Pandora Papers: What we know about the world’s biggest data leak

The Pandora Papers, launched on Monday, is a series run by the International Consortium of Investigative Journalists, that exposes the hidden operations of offshore economies which allow for the world’s rich and powerful to hide their wealth, and pay little or no tax. 

Whilst shocking, they are not that surprising. We’ve known for decades that people hide money overseas. What’s shocking is that it’s not the typical places that you’d expect. 

Among a string of leaks, including the Panama Papers, the Paradise Papers, LuxLeaks and FinCen Files, it is currently believed to be one of the world’s largest data leaks in history. Here’s what we know so far.

What are the Pandora Papers?

In 2019, an anonymous source shared 2.94 terabytes of confidential financial files, which included 11.9 million documents over five decades, with the International Consortium of Investigative Journalists (ICIJ). The ICIJ is a Washington based group, which became independent in 2017, and the Pandora Papers is their largest data project to date.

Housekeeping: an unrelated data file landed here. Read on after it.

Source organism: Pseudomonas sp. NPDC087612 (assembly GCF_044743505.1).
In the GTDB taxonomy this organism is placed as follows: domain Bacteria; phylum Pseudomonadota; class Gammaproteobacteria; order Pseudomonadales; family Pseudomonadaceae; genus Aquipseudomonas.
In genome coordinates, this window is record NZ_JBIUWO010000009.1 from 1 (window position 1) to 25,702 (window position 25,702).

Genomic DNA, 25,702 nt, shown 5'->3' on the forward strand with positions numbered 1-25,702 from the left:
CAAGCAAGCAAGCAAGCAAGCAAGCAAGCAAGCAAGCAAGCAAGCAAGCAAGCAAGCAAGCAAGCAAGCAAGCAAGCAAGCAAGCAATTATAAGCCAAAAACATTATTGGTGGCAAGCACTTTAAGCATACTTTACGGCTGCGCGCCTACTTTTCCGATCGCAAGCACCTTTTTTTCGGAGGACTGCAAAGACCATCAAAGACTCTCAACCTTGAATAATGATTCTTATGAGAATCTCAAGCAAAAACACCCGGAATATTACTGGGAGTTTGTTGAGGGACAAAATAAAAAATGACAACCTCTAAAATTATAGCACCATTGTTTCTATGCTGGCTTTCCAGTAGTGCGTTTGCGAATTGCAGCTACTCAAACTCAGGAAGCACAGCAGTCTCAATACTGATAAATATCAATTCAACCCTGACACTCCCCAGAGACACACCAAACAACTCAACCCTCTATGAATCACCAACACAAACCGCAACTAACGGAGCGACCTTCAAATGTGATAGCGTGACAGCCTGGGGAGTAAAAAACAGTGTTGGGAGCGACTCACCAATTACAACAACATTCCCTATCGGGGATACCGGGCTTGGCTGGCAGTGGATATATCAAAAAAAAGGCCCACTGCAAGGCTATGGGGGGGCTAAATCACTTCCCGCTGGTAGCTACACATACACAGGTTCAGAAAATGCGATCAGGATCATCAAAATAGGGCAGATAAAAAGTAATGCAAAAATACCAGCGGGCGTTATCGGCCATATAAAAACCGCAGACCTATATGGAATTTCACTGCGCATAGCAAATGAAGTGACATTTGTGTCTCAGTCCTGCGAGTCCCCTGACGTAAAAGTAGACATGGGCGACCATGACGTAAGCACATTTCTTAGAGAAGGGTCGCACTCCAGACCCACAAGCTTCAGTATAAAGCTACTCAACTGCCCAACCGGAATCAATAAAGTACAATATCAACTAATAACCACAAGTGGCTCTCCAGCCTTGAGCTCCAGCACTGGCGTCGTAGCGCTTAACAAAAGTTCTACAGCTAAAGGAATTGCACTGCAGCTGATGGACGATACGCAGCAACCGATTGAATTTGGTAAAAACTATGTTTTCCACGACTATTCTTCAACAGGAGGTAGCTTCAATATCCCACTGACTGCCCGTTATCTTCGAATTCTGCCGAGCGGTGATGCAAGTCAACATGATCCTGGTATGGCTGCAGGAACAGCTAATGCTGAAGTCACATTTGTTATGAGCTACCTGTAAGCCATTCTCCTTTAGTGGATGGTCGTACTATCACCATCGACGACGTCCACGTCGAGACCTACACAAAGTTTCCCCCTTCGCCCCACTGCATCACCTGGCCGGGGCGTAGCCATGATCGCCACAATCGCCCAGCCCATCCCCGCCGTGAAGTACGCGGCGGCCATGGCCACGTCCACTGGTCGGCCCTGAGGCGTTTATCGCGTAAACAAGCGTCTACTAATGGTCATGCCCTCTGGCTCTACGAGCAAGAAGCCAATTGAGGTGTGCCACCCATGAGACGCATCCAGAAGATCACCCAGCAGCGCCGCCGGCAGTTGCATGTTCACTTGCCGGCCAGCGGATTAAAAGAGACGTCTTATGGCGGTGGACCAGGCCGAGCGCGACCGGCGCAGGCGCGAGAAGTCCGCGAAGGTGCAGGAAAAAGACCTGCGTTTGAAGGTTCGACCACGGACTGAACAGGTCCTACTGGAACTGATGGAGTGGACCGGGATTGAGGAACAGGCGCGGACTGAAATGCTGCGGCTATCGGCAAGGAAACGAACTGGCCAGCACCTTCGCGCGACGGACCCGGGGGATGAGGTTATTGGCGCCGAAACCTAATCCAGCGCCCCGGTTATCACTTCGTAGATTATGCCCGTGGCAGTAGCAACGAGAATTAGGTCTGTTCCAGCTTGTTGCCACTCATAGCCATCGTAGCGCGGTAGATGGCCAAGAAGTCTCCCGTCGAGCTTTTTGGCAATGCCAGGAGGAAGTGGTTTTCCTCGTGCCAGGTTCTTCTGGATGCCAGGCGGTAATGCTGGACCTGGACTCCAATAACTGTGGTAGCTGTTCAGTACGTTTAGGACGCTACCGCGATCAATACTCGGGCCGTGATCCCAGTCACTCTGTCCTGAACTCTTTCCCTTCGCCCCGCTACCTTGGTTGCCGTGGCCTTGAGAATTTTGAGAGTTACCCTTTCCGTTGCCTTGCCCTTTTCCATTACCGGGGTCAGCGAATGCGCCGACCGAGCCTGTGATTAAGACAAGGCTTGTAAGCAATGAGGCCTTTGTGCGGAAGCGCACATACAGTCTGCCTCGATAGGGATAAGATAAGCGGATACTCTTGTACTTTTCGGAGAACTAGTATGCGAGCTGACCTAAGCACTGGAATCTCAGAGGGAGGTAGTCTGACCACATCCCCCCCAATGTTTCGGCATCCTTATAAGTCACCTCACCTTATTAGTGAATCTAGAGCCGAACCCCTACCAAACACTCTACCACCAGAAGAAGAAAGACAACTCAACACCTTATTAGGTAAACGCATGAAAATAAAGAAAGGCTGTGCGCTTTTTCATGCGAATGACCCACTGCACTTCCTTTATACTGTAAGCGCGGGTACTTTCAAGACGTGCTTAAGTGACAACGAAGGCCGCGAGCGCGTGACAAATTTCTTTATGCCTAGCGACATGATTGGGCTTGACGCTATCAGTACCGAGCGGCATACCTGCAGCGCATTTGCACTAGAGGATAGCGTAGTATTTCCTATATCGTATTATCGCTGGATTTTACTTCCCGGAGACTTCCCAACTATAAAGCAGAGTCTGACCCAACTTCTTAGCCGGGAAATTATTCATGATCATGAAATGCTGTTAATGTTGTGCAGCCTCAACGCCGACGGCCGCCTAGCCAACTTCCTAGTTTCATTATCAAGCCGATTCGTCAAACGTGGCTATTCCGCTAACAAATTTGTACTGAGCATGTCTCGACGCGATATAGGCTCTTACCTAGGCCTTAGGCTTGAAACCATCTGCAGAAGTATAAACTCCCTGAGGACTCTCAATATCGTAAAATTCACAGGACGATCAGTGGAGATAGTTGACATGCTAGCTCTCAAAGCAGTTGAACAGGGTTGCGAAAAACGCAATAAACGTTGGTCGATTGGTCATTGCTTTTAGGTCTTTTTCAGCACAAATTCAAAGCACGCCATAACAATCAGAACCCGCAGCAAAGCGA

Since then, over the past 18 months, over 600 journalists globally in over 130 media outlets have been analysing and investigating the data and documents, which shed a light on the thousands of offshore companies that are used to hide wealth and evade tax. The documents include emails, share certificates, bank statements, spreadsheets and passports which date back to the 1970s. 

The documents reveal the use of offshore shell companies and incognito bank accounts, to hold luxury items, and undergo evasion of tax.

Who has been named? 

Over 330 politicians from 90 countries, as well as celebrities, sports stars, judges, tax officials and some of the world’s richest individuals have been featured in the data leak. Here are some key findings that we are aware of: 

  • The King of Jordan spent $130 million on properties in the United Kingdom and United States through secretly owned companies.